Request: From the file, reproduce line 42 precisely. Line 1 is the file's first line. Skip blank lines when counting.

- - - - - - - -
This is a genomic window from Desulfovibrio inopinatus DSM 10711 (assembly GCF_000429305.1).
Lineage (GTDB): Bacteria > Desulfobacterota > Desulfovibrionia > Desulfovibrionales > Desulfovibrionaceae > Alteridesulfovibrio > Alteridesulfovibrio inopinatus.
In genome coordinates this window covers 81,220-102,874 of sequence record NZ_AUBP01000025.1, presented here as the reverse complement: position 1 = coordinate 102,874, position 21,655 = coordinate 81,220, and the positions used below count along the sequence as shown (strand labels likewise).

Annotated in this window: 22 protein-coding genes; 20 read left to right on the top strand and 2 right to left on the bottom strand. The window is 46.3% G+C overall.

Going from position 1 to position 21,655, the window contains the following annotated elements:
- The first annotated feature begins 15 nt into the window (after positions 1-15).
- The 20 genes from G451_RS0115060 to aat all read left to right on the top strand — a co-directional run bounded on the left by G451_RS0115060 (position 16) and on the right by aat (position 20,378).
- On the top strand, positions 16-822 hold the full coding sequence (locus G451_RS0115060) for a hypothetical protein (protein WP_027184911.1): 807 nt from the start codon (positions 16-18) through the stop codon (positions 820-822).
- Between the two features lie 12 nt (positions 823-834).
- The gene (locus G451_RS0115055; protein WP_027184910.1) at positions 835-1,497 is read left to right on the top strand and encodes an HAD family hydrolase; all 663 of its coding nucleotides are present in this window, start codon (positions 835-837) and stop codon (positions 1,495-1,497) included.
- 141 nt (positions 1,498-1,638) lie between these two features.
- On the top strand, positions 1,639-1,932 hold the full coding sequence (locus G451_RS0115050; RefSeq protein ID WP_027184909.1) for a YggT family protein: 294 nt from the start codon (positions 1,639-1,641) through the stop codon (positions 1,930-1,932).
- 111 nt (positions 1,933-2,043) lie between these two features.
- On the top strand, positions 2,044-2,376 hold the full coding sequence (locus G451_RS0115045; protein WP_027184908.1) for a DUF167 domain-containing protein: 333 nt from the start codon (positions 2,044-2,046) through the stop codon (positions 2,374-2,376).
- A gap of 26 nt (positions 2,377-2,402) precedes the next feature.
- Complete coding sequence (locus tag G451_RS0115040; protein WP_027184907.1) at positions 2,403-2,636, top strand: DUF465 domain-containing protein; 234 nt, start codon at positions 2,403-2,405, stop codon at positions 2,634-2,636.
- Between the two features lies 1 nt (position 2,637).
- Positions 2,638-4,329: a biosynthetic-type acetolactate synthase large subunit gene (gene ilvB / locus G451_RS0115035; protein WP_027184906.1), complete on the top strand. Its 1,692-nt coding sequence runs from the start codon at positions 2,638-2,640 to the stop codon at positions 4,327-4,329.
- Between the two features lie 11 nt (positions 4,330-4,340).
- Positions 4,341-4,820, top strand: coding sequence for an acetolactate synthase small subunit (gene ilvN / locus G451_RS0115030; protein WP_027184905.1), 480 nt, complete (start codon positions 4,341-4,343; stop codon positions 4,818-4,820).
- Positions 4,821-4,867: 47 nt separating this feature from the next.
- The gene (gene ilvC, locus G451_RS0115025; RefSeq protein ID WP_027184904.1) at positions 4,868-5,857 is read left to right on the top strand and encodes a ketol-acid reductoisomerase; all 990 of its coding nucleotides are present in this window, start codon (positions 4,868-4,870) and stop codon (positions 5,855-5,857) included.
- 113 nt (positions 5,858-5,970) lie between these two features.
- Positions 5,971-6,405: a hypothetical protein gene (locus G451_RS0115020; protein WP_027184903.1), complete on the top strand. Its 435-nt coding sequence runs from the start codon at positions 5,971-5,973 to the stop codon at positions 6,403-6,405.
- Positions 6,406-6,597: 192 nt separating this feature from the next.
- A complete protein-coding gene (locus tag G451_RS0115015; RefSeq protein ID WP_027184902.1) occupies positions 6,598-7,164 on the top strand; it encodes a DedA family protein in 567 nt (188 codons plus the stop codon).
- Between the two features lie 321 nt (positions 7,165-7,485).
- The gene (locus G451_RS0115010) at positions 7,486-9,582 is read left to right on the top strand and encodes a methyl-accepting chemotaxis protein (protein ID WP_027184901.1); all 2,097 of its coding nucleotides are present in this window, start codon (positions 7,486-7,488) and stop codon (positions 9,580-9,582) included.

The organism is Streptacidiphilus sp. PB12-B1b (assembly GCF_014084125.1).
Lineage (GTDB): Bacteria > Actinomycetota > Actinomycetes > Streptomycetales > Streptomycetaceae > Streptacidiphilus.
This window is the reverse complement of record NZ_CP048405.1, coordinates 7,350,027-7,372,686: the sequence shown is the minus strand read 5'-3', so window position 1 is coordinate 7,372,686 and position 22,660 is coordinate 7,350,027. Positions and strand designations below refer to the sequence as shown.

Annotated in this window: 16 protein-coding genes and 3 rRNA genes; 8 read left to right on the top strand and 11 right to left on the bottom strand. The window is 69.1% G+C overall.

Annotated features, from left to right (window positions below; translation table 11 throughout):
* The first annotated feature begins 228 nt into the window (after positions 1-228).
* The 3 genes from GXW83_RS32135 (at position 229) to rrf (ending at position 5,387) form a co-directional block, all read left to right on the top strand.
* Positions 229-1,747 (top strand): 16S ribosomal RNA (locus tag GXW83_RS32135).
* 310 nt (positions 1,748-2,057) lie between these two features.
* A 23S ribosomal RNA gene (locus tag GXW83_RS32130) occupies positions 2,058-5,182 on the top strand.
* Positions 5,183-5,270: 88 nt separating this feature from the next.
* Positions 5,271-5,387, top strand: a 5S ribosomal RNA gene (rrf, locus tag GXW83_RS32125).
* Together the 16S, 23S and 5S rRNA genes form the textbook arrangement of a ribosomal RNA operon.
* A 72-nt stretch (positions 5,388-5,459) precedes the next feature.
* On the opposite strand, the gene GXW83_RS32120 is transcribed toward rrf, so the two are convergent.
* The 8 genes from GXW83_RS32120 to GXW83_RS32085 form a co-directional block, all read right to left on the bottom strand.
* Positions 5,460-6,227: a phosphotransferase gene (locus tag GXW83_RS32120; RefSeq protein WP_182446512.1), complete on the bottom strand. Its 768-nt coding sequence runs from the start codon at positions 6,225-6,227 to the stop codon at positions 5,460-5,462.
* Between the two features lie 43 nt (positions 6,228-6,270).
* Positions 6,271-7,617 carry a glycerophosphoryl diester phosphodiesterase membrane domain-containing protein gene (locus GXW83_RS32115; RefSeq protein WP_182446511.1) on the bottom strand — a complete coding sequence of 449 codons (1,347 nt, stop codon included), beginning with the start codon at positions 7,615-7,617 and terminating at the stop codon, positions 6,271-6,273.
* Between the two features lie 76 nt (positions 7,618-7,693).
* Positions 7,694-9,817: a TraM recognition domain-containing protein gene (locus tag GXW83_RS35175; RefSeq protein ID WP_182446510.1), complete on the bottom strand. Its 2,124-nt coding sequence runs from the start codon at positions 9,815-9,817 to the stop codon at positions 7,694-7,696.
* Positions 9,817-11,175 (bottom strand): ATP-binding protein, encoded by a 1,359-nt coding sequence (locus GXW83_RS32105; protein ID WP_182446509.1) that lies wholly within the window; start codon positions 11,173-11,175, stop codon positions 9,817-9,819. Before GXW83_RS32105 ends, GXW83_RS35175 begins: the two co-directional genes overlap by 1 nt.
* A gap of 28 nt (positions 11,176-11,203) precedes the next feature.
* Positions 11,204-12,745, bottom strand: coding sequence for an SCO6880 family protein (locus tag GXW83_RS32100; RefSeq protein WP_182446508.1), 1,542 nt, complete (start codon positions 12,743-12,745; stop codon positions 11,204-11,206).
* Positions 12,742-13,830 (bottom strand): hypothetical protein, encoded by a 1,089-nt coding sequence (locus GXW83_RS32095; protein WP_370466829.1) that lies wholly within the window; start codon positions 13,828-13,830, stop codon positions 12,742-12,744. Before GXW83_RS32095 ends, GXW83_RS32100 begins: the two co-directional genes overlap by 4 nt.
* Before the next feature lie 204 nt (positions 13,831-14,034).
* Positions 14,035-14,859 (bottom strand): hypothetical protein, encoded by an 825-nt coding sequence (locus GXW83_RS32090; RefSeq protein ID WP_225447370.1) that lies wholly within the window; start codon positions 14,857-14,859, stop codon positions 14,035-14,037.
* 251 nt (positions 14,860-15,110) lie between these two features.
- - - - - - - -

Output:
* A 72-nt stretch (positions 5,388-5,459) precedes the next feature.